[Nottingham] Yesterday's (not so) cancelled Navigation Talk (21st Aug)
fluf at freeshell.org
Fri Aug 22 09:34:08 UTC 2008
First off, many thanks again to Jason for coming to the rescue and putting
together a presentation at short notice-- it certainly made for an
educational and thought-provoking evening for all of us, I dare say.
Sorry the laptop to display it on wasn't there in the timeframe expected.
Some of us had once again managed to lose track of time at the Big Wok
(some sort of temporal anomoly near the chocolate fountain, I reckon),
lost in discussions not limited to but including: allotments, the
creative routes chosen by SatNav systems, change blindness, Mike's T-shirt
collection (yet another non "Tux Games" title made an appearance), and the
frequency of other "anomolies" which are probably best left unstated.
Jason's talk seemed to be largely borne out of his frustrations with newer
equipment and multi-purpose OS combinations not working as easily or as
smoothly as he remembers them in the good ole' days of computing.
The use of threading was called into question, and part of Jason's idea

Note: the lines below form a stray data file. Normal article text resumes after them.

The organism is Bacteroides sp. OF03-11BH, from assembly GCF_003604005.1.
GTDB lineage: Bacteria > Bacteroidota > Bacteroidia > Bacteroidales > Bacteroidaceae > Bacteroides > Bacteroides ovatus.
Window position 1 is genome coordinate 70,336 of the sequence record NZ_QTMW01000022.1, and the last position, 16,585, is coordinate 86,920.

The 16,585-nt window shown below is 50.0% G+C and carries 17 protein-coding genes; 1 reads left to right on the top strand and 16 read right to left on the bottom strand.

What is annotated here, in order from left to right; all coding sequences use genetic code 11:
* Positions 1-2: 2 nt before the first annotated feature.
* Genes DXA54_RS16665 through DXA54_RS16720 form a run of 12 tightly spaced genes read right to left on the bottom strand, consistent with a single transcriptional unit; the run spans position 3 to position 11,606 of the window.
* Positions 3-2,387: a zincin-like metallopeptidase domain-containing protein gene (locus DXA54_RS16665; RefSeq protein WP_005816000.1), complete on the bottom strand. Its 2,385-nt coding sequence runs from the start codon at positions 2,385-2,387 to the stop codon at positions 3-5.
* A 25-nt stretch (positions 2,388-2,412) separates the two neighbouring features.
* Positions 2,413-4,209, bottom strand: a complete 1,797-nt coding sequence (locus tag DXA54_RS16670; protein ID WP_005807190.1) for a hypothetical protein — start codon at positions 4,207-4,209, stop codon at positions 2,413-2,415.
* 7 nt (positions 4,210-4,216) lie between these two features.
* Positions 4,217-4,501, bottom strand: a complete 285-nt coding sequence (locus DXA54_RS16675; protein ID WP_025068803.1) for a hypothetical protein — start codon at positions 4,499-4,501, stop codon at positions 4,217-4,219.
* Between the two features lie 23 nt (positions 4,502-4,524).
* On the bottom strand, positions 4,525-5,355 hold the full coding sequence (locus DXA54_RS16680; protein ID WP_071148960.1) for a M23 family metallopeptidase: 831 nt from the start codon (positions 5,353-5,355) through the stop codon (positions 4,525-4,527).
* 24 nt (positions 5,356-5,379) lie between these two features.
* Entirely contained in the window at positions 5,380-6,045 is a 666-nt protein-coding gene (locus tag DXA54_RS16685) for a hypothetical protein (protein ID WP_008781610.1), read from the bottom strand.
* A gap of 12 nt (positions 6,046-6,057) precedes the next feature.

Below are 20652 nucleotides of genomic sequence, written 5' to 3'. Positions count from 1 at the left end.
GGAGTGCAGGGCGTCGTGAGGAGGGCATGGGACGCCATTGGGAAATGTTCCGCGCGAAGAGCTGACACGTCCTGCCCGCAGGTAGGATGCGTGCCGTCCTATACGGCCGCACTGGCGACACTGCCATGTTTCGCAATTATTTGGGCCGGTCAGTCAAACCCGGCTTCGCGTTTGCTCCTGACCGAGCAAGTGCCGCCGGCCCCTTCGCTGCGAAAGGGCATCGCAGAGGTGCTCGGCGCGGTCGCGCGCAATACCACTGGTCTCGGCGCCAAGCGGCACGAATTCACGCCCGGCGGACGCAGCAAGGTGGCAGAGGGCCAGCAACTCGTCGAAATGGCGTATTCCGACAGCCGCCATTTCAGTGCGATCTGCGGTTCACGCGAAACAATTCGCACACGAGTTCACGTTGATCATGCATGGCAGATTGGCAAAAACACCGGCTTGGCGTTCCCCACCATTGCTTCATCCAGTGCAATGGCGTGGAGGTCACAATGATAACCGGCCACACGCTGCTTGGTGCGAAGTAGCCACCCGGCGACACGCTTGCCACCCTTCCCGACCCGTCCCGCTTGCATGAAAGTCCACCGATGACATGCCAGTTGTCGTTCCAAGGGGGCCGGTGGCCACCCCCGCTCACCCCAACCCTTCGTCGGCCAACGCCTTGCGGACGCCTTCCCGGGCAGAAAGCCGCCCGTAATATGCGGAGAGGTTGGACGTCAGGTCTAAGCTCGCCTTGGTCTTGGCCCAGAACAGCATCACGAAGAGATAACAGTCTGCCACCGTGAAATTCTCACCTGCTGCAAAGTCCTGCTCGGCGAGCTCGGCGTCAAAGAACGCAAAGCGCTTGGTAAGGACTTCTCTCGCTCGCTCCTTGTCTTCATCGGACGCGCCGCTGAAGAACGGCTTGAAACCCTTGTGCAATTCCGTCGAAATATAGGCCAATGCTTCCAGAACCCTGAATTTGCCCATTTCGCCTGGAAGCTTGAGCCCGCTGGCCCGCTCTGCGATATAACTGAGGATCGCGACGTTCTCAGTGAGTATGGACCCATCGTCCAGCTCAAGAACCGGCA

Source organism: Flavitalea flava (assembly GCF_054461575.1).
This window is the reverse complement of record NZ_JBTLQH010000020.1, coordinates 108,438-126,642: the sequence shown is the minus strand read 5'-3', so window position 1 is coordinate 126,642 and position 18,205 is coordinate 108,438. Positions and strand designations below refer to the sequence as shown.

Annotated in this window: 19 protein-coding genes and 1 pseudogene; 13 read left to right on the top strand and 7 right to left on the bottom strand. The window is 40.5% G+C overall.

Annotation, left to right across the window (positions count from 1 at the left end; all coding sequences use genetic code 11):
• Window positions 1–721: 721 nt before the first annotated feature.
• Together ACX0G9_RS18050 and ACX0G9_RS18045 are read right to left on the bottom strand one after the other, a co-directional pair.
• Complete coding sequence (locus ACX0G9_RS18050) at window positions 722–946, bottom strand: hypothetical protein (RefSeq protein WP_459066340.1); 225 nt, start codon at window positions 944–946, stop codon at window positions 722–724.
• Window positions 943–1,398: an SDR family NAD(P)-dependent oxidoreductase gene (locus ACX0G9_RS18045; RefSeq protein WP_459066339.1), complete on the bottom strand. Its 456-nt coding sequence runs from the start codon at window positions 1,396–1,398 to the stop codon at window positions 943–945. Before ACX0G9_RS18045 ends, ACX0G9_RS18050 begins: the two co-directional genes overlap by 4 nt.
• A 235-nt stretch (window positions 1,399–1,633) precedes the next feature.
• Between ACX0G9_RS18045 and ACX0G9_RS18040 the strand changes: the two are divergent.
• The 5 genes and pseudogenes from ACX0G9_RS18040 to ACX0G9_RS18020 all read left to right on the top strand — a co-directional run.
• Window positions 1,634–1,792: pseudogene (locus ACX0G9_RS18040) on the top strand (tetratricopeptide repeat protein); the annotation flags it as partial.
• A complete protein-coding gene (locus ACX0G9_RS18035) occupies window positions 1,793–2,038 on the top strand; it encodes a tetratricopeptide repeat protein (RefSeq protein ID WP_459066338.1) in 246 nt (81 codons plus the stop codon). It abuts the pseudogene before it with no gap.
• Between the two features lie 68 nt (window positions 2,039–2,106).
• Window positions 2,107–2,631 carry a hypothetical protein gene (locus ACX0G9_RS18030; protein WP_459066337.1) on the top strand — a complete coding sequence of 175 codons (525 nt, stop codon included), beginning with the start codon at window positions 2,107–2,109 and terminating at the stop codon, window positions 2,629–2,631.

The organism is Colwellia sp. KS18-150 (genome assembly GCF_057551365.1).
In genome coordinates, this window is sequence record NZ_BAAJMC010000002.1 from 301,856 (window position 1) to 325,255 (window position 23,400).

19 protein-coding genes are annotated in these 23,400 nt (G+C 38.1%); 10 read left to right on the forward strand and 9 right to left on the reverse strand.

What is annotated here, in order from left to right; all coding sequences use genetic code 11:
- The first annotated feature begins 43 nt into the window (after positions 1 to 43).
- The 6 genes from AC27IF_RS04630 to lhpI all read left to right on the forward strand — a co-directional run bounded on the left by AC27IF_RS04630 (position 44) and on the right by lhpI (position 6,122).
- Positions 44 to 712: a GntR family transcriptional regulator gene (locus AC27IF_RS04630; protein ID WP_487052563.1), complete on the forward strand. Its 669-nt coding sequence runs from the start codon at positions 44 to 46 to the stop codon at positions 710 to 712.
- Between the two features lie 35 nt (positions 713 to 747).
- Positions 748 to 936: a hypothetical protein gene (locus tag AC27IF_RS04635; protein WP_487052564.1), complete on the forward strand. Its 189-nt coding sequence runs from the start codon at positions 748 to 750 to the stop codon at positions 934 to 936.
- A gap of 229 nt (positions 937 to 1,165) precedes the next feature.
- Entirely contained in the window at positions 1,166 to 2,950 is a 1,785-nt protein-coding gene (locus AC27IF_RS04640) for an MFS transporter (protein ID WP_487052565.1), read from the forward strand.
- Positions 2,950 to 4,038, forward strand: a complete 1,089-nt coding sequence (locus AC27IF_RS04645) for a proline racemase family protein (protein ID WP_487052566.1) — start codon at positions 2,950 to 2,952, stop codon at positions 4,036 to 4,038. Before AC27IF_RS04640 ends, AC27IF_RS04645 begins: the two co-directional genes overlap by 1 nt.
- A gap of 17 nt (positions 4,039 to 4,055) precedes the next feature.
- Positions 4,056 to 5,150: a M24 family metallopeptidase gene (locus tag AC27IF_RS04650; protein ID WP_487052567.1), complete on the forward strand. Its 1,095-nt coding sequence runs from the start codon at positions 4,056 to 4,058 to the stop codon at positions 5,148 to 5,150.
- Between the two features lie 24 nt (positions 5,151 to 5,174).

for tackling the sorts of problems he routinely encounters today proposes
the use of lots of small, simple processors in an excruciatingly local
(possibly even wireless) network of sorts, each to be assigned its own
individual thread, instead of queing up for a large complex processor.
Is this part of where GNU Hurd took a wrong turn at Albequerque, and will
it eventually lead to its complete downfall?
Trying to marry up a multi-pupose OS which has to try and keep up with the
myriad plethora of mix-and-match hardware available today as opposed to
the very standard single-manufacturer built boxes of yesteryear, such as
the ZX Spectrum (Ahh, nostalgia ain't what it used to be.) was put forth
and discussed as a possible factor in some of Jason's recent frustrations,
Are large cumbersome, multi-purpose OSes losing out on reliability due to
the simplicity and purpose-built design of embeded systems? Have
programmers for easily updateable (ie. non-embeded) systems now become a
bit too lazy, unleashing software that maybe isn't quite ready, knowing
that it can "just be updated over the internet" at a later time?
FYI, I don't *really* have any idea what I've just written, most of it
came from scrambling up random magnetic letters on the fridge this
morning, (hope you like it) so if anyone has anything to add or correct,
please, please, please, feel free
Also, sorry Andy and I had to leave so early, we'd have liked to stayed
'till the brutal end, but, alas, some multi-purpose OSes running on
mix-and-macth hardware which has been tasked with supporting had crashed
once again, requiring his semi-immediate attention. (or so he says....)
Till next time,
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